Hunter: There was no reason given. It hit Medgar pretty hard. He was paid by them, he was their Field Secretary. But his loyalties went with the people of Mississippi. This was a dichotomy of strain that was to appear a number of times as the saga wound its way. But we didn't have to worry too much. Kunstler came right into the thing with the money from the Gandhi Society, — which was Dr. King's legal arm. The Southern Conference Educational Fund (SCEF) put up a fair hunk of bail bond, and some other bail bond monies were put up. Bail bond was $500 apiece.

Bruce: Ann Braden was with SCEF at that time.

Hunter: That's right, and the Bradens were very helpful at that point. But Jim Dombrowski, the SCEF director, was a good friend of good friends of mine. He was a good friend of Nigel Hampton of Birmingham, who was connected with the Chemical Workers Union, who was a good friend of mine and so on. So we knew Jim through those people, and Jim knew us. And he would have been helpful in any case whether he knew who we were or not. But SCEF was a great help, and the Gandhi Society. Victor Rabinowitz put up a bond, — the left lawyer.

So we went down Capitol Street on that coldest day of the year, there were hardly any pedestrians, but it was full of police cars, Jackson's police force, 600 white cops. And we got out and started to picket and we were able to picket for about 35 seconds before we were engulfed by a massive number of police, around 100 by a conservative estimate. And they blocked traffic up and down Capitol Street. Newsmen were there, it was a big thing.

Eldri very thoughtfully took her sign which said "Negro customers, don't buy on Capitol Street", and put it forward to the cameras while I was being arrested by Captain Ray. So there we were, arrested, and taken off to jail. We couldn't afford a mass demonstration, but the police had made the mass demonstration.

Bruce: What were the charges?

Hunter: Obstructing the sidewalk.

Bruce: The six of you?

Hunter: Yes. Though the police obstructed the entire downtown area. Well, these were the humorous twists. Okay, Eldri and Betty got out of jail very quickly by prior arrangement, — we wanted the women out. The men agreed to remain in for a day or two. Somebody, some white guard, brought this paper which had this tiny little article, "Mixers Arrested on Capitol Street."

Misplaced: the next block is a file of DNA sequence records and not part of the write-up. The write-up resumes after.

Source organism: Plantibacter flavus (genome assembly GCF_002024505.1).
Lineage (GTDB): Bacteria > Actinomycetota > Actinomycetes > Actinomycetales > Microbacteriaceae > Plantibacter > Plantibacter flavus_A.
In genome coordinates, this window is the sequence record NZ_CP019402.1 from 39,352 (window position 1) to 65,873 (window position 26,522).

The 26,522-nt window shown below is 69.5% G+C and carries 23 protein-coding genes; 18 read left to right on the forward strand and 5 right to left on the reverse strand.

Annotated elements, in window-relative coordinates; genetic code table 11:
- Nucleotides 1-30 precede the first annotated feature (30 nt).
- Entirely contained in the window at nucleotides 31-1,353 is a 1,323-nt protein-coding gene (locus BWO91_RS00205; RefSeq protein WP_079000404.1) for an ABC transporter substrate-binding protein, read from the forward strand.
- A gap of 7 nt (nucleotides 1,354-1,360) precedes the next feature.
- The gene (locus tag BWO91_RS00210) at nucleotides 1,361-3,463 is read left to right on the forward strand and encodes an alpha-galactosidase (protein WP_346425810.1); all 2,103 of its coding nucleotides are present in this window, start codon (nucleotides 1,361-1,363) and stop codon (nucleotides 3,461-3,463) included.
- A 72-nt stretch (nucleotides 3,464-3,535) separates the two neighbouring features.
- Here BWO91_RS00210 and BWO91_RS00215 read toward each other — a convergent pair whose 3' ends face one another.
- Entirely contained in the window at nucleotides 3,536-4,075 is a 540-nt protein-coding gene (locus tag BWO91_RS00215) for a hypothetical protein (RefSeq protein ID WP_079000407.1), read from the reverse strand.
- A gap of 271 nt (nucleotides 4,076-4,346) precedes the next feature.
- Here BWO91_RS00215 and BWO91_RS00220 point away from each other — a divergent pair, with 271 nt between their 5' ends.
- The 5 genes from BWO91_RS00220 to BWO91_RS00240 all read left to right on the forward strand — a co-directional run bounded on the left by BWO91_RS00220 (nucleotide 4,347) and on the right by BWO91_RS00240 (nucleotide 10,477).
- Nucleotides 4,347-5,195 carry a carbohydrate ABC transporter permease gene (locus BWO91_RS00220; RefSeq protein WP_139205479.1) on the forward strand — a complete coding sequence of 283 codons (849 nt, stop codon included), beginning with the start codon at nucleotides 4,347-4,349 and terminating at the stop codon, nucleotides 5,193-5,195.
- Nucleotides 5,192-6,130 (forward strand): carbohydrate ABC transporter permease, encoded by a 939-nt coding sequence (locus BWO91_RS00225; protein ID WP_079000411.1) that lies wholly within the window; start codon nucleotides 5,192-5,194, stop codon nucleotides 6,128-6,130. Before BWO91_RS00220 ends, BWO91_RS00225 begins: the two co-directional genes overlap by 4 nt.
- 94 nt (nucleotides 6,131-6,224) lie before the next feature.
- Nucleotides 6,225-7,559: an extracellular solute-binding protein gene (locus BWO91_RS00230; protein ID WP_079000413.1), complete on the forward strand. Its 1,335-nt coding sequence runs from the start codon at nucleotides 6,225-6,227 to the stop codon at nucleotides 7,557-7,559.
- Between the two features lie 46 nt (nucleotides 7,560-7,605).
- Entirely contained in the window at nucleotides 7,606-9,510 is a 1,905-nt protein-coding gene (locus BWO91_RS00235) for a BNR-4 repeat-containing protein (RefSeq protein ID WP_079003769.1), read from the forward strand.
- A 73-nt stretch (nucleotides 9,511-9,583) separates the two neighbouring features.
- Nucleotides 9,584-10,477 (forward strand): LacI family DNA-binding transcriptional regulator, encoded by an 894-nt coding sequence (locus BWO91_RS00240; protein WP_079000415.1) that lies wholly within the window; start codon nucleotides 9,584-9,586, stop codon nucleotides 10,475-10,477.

Bruce: "Mixers" (short for "Race Mixers").

Hunter: And the implication [of the article] was we tried but we didn't pull it off. Well, he didn't show us everything. Soon enough our lawyer, Jess Brown, who was one of the four Black lawyers in the state, — one was a fink, two worked for the NAACP, Jack Young and Carsie Hall, — and Jess was a freelancer who had a lot of courage. And he agreed to work with Kunstler, who needed a local lawyer, and Jess was very good. So Jess came and got us out, and we no sooner got back to Tougaloo then Medgar arrived with a newspaper, and there was a banner headline, "Thompson Threatens to Sue Pickets," he wanted to sue us for a million dollars. It was a major story in the Jackson Daily News. The mayor had shot his mouth off.

Bruce: What was he suing you for?

Hunter: Restraint of trade, — but he never did. Though they [later] did try that against Aaron Henry in Clarksdale.

Bruce: They did that to us in Grenada. It was a $900,000 suit for a boycott.

Hunter:Yeah, I think in Port Gibson, too.

But anyway, what happened was that Thompson had lost it. And ever the man for the public eye, he had spread [news of the boycott] all over. The whole world knew there was a boycott, anybody who read the paper. Meanwhile, we learned that the air waves had been full of it. So our picket had been a success. Meanwhile, thousands of boycott leaflets were being distributed concurrently. We'd raised the money and we got those privately printed, there was a faculty member who had a printing press. He printed those for us, more or less at cost.

Bruce: But that had to be done fairly clandestinely, both the printing and the distribution...

Hunter: Well, the printing was done on campus, but the paper had to be gotten clandestinely and brought to the campus, and then it was printed. And the paper and the leaflets certainly had to be distributed in a clandestine fashion. And we distributed 120,000 leaflets without anybody being arrested, which was pretty good.

The boycott was effective almost immediately. It killed the Christmas shopping season from that point on. And then we had to keep it going, which we did. We had two more pickets. Charles Bracy and Dorie Ladner Joyce's sister [were arrested].

At night somebody shot up our house. A bullet missed my daughter Maria, went through her crib, just barely missed her. There was no point depending on the Madison County Sheriff's office for anything other than trouble, and so a number of us stood armed guard on the Tougaloo campus, something which we were to do on a number of occasions. There were points where we even fired a shot or two, — in fact, we fired more than a few shots. But we didn't publicize that part of it.